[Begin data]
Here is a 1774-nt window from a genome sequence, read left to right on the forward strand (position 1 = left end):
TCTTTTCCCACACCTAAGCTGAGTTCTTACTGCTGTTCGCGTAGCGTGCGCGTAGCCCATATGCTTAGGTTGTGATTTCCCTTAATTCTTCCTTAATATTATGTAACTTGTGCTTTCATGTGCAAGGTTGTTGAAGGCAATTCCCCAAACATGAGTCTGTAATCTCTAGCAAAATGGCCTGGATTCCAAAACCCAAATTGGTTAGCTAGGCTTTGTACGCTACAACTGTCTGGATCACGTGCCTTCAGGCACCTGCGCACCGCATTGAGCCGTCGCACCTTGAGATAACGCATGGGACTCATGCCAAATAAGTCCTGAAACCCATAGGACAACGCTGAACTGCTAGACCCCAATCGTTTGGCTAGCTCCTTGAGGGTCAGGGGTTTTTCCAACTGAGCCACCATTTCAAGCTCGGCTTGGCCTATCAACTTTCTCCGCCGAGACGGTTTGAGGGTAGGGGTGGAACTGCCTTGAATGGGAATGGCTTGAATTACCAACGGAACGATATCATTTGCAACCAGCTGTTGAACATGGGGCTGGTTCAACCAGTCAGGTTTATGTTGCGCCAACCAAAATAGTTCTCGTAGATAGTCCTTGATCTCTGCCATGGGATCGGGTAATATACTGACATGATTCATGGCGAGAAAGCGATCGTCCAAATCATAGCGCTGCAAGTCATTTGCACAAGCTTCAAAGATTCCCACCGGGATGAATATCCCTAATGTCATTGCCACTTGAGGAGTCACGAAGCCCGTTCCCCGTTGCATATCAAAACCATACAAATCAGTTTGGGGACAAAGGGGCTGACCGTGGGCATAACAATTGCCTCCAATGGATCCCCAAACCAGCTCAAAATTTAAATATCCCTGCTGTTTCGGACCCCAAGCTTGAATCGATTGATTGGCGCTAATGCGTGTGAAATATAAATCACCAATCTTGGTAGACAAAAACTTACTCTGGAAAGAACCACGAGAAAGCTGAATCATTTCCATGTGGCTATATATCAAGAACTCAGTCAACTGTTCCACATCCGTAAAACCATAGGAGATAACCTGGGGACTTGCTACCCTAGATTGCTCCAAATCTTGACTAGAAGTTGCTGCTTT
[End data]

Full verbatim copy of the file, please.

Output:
Here is a 1774-nt window from a genome sequence, read left to right on the forward strand (position 1 = left end):
TCTTTTCCCACACCTAAGCTGAGTTCTTACTGCTGTTCGCGTAGCGTGCGCGTAGCCCATATGCTTAGGTTGTGATTTCCCTTAATTCTTCCTTAATATTATGTAACTTGTGCTTTCATGTGCAAGGTTGTTGAAGGCAATTCCCCAAACATGAGTCTGTAATCTCTAGCAAAATGGCCTGGATTCCAAAACCCAAATTGGTTAGCTAGGCTTTGTACGCTACAACTGTCTGGATCACGTGCCTTCAGGCACCTGCGCACCGCATTGAGCCGTCGCACCTTGAGATAACGCATGGGACTCATGCCAAATAAGTCCTGAAACCCATAGGACAACGCTGAACTGCTAGACCCCAATCGTTTGGCTAGCTCCTTGAGGGTCAGGGGTTTTTCCAACTGAGCCACCATTTCAAGCTCGGCTTGGCCTATCAACTTTCTCCGCCGAGACGGTTTGAGGGTAGGGGTGGAACTGCCTTGAATGGGAATGGCTTGAATTACCAACGGAACGATATCATTTGCAACCAGCTGTTGAACATGGGGCTGGTTCAACCAGTCAGGTTTATGTTGCGCCAACCAAAATAGTTCTCGTAGATAGTCCTTGATCTCTGCCATGGGATCGGGTAATATACTGACATGATTCATGGCGAGAAAGCGATCGTCCAAATCATAGCGCTGCAAGTCATTTGCACAAGCTTCAAAGATTCCCACCGGGATGAATATCCCTAATGTCATTGCCACTTGAGGAGTCACGAAGCCCGTTCCCCGTTGCATATCAAAACCATACAAATCAGTTTGGGGACAAAGGGGCTGACCGTGGGCATAACAATTGCCTCCAATGGATCCCCAAACCAGCTCAAAATTTAAATATCCCTGCTGTTTCGGACCCCAAGCTTGAATCGATTGATTGGCGCTAATGCGTGTGAAATATAAATCACCAATCTTGGTAGACAAAAACTTACTCTGGAAAGAACCACGAGAAAGCTGAATCATTTCCATGTGGCTATATATCAAGAACTCAGTCAACTGTTCCACATCCGTAAAACCATAGGAGATAACCTGGGGACTTGCTACCCTAGATTGCTCCAAATCTTGACTAGAAGTTGCTGCTTT